Hand-grubbing mesquite in the semidesert grassland

TitleHand-grubbing mesquite in the semidesert grassland
Publication TypeJournal Article
Year of Publication1958
AuthorsHerbel C.H., Ares F.N., Bridges J.O
JournalJournal of Range Management
Date PublishedNovember 1, 1958
Keywordshand-grubbing, honey mesquite, problem, Prosopis juliflora var. glandulosa Torr., semidesert grassland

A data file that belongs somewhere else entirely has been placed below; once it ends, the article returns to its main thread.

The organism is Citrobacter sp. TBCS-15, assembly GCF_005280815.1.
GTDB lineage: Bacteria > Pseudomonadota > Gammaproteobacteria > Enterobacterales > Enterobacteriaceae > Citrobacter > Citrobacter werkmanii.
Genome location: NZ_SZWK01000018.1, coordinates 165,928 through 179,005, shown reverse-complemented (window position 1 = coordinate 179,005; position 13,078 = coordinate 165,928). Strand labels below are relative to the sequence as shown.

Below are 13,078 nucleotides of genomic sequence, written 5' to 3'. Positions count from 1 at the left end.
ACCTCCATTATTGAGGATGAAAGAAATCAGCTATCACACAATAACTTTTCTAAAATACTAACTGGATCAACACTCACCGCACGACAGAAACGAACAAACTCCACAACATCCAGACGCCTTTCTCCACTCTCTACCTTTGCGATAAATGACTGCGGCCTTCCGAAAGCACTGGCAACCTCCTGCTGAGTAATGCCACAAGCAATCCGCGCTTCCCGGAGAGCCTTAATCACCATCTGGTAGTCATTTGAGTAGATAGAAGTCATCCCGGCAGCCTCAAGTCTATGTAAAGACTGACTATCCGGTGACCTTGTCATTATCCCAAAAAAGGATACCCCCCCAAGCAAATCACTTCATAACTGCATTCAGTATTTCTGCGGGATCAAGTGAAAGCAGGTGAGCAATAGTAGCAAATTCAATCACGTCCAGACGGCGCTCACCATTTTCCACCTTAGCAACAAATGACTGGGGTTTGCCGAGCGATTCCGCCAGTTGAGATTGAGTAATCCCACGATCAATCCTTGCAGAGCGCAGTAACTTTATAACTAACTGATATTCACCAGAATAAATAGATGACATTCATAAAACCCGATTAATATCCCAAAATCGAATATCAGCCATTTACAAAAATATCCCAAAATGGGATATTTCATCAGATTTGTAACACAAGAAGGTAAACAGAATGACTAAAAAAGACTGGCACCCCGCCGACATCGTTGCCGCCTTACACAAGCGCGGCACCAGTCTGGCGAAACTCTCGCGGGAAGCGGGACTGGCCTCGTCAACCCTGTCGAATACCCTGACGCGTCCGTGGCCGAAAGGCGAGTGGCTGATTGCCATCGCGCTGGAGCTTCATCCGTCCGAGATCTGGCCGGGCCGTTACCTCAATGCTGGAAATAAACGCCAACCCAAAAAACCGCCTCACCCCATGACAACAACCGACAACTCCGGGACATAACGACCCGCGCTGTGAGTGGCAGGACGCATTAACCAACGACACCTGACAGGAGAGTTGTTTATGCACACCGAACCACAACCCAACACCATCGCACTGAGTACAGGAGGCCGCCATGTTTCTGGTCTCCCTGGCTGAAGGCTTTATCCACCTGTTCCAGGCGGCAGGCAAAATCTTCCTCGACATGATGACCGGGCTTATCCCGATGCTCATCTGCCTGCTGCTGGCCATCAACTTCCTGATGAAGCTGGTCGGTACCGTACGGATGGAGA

AbstractHoney mesquite (Prosopisjuliflora var. glandulosa Torr.) has become an ever-increasing problem on the semidesert grassland. The semidesert grassland occupies an extensive area in southeastern Arizona, southern New Mexico, western Texas and northern Mexico. On the Jornada Experimental Range in southern New Mexico, mesquite-dominated land has increased from 13 percent of the total in 1915 to 36 percent of the total in 1946 and 49 percent in 1957. This has occurred on land that has a history of conservative grazing use and even on some large areas under complete protection. While heavy grazing use will accelerate the spread of mesquite, the complete absence of grazing use will not prevent that spread. Grubbing light stands of young mesquite plants is the most economical means of controlling mesquite. A large-scale mesquite control program was initiated on the Jornada Experimental Range early in 1958 to make information available to ranchers in the area on the costs and techniques of control measures. The area hand-grubbed was 4,265 acres located in three different pastures.